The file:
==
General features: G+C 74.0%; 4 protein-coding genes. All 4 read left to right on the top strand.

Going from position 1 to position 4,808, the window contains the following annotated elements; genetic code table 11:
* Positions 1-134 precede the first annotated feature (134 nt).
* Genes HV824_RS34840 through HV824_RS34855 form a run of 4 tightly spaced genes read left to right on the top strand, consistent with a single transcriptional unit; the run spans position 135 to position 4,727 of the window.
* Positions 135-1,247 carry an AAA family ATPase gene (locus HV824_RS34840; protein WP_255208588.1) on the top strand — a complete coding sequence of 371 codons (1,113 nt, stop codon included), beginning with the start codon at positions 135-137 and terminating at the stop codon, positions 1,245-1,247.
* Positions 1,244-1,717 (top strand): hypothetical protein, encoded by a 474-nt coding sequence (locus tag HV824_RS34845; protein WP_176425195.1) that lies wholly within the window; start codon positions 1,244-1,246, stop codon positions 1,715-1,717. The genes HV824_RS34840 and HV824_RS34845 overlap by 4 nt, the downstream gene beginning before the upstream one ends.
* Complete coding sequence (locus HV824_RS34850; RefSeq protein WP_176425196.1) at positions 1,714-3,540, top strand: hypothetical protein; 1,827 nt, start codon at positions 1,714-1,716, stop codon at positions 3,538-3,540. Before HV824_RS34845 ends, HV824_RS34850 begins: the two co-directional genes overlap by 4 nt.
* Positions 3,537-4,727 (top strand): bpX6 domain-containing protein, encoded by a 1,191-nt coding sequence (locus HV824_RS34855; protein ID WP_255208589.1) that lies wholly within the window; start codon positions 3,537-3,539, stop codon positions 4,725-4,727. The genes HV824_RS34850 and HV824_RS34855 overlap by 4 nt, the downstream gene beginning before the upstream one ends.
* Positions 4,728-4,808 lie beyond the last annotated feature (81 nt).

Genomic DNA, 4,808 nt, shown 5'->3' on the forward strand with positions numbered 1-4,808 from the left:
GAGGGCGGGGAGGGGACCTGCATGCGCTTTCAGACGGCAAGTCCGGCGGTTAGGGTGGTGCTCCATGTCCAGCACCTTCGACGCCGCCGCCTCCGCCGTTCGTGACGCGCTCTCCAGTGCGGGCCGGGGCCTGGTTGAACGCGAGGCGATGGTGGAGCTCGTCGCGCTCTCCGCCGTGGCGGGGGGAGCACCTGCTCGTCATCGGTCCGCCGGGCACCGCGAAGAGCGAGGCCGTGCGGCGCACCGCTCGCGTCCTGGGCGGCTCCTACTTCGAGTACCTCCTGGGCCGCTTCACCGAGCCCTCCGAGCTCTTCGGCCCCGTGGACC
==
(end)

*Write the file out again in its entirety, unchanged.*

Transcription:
General features: G+C 74.0%; 4 protein-coding genes. All 4 read left to right on the top strand.

Going from position 1 to position 4,808, the window contains the following annotated elements; genetic code table 11:
* Positions 1-134 precede the first annotated feature (134 nt).
* Genes HV824_RS34840 through HV824_RS34855 form a run of 4 tightly spaced genes read left to right on the top strand, consistent with a single transcriptional unit; the run spans position 135 to position 4,727 of the window.
* Positions 135-1,247 carry an AAA family ATPase gene (locus HV824_RS34840; protein WP_255208588.1) on the top strand — a complete coding sequence of 371 codons (1,113 nt, stop codon included), beginning with the start codon at positions 135-137 and terminating at the stop codon, positions 1,245-1,247.
* Positions 1,244-1,717 (top strand): hypothetical protein, encoded by a 474-nt coding sequence (locus tag HV824_RS34845; protein WP_176425195.1) that lies wholly within the window; start codon positions 1,244-1,246, stop codon positions 1,715-1,717. The genes HV824_RS34840 and HV824_RS34845 overlap by 4 nt, the downstream gene beginning before the upstream one ends.
* Complete coding sequence (locus HV824_RS34850; RefSeq protein WP_176425196.1) at positions 1,714-3,540, top strand: hypothetical protein; 1,827 nt, start codon at positions 1,714-1,716, stop codon at positions 3,538-3,540. Before HV824_RS34845 ends, HV824_RS34850 begins: the two co-directional genes overlap by 4 nt.
* Positions 3,537-4,727 (top strand): bpX6 domain-containing protein, encoded by a 1,191-nt coding sequence (locus HV824_RS34855; protein ID WP_255208589.1) that lies wholly within the window; start codon positions 3,537-3,539, stop codon positions 4,725-4,727. The genes HV824_RS34850 and HV824_RS34855 overlap by 4 nt, the downstream gene beginning before the upstream one ends.
* Positions 4,728-4,808 lie beyond the last annotated feature (81 nt).

Genomic DNA, 4,808 nt, shown 5'->3' on the forward strand with positions numbered 1-4,808 from the left:
GAGGGCGGGGAGGGGACCTGCATGCGCTTTCAGACGGCAAGTCCGGCGGTTAGGGTGGTGCTCCATGTCCAGCACCTTCGACGCCGCCGCCTCCGCCGTTCGTGACGCGCTCTCCAGTGCGGGCCGGGGCCTGGTTGAACGCGAGGCGATGGTGGAGCTCGTCGCGCTCTCCGCCGTGGCGGGGGGAGCACCTGCTCGTCATCGGTCCGCCGGGCACCGCGAAGAGCGAGGCCGTGCGGCGCACCGCTCGCGTCCTGGGCGGCTCCTACTTCGAGTACCTCCTGGGCCGCTTCACCGAGCCCTCCGAGCTCTTCGGCCCCGTGGACC